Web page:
object. Though I am getting its reference in a very odd way

I can reproduce the following while is not a deadlock, I believe is related:

Traceback (most recent call last):
  File "/usr/lib/python2.7/logging/__init__.py", line 851, in emit
msg = self.format(record)
  File "/usr/lib/python2.7/logging/__init__.py", line 724, in format
return fmt.format(record)
  File "/usr/lib/python2.7/logging/__init__.py", line 464, in format
record.message = record.getMessage()
  File "/usr/lib/python2.7/logging/__init__.py", line 328, in getMessage
msg = msg % self.args
TypeError: not all arguments converted during string formatting

--
nosy: +Oliver Ruiz Dorantes

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[issue23061] Update pep8 to specify explicitly 'module level' imports at top of file

2016-02-19 Thread Pas

Changes by Pas :


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[issue26366] Use “.. versionadded” over “.. versionchanged” where appropriate

2016-02-19 Thread Georg Brandl

Georg Brandl added the comment:

> Well then, if this is the sort of place where the status quo is sacred,
> then there is nothing more to discuss.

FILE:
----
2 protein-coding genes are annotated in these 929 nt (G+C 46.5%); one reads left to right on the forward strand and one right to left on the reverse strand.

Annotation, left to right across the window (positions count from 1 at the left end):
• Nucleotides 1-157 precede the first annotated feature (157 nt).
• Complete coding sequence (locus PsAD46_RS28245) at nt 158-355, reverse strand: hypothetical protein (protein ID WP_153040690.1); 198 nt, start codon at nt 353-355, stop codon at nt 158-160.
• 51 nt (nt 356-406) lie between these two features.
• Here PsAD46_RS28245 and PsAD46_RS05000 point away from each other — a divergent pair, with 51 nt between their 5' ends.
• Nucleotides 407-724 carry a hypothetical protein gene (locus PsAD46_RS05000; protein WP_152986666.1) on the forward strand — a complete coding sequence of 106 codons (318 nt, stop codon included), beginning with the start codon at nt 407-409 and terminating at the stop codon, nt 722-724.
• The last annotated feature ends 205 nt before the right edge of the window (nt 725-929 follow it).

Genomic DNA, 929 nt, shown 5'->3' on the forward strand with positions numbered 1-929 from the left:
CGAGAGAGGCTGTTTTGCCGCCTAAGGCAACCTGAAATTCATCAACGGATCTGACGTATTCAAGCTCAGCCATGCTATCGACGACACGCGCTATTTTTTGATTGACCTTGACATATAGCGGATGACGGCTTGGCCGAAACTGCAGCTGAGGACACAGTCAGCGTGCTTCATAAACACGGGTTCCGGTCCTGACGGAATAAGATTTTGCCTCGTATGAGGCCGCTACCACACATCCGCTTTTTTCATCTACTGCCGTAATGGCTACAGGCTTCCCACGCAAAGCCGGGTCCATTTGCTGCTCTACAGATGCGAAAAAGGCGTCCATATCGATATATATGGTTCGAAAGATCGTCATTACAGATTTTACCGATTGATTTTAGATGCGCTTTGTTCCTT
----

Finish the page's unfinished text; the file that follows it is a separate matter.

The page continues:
That wasn't my intention when quoting the old documenting guide, it was just
to show what the intent was (and still is), and that I didn't just invent it.
As Fred says, the status quo is not sacred, but we are usually pragmatic and
a nontrivial amount of weight is needed to change it.

> But if anyone reading this is open to the idea, please re-read my previous
> comment in this thread.  The quoted LaTeX docs are clear, but I still
> believe my “all changes = (deprecated-removed changes) + (added changes) +
> (other changes)” interpretation makes more sense than the LaTeX definition.

It's one interpretation, yes.  My interpretation (which coincides with the one
written back then by Fred) is that the versionchanged applies to the API item
in whose block it occurs.  And a function is not *added* by the addition of
a parameter, it is *changed* by that.  The parameter itself is not a marked-
up API item.  If the structure was like

.. function:: foo(a, b)
   .. parameter:: a
   .. parameter:: b

then adding a parameter c would definitely be marked up as

   .. parameter:: c
  .. versionadded: 3.x

Anyway.  You think your interpretation is better, others including myself
prefer the current one.  This is exactly the kind of argument where the 
status quo wins because the churn necessary to change is not justified.

> It’s not my desire to be troublesome by making one more appeal.  I simply
> want to point out that just because somebody wrote the LaTeX definitions a
> long time ago doesn’t mean that we cannot rewrite them.  They were written
> by somebody just like us, after all.  

Again, you're mistaking the reason I quoted them.

> If it’s not obvious by now, I feel strongly about good semantic markup.
> The purpose of semantic markup is to describe what something *is*. I just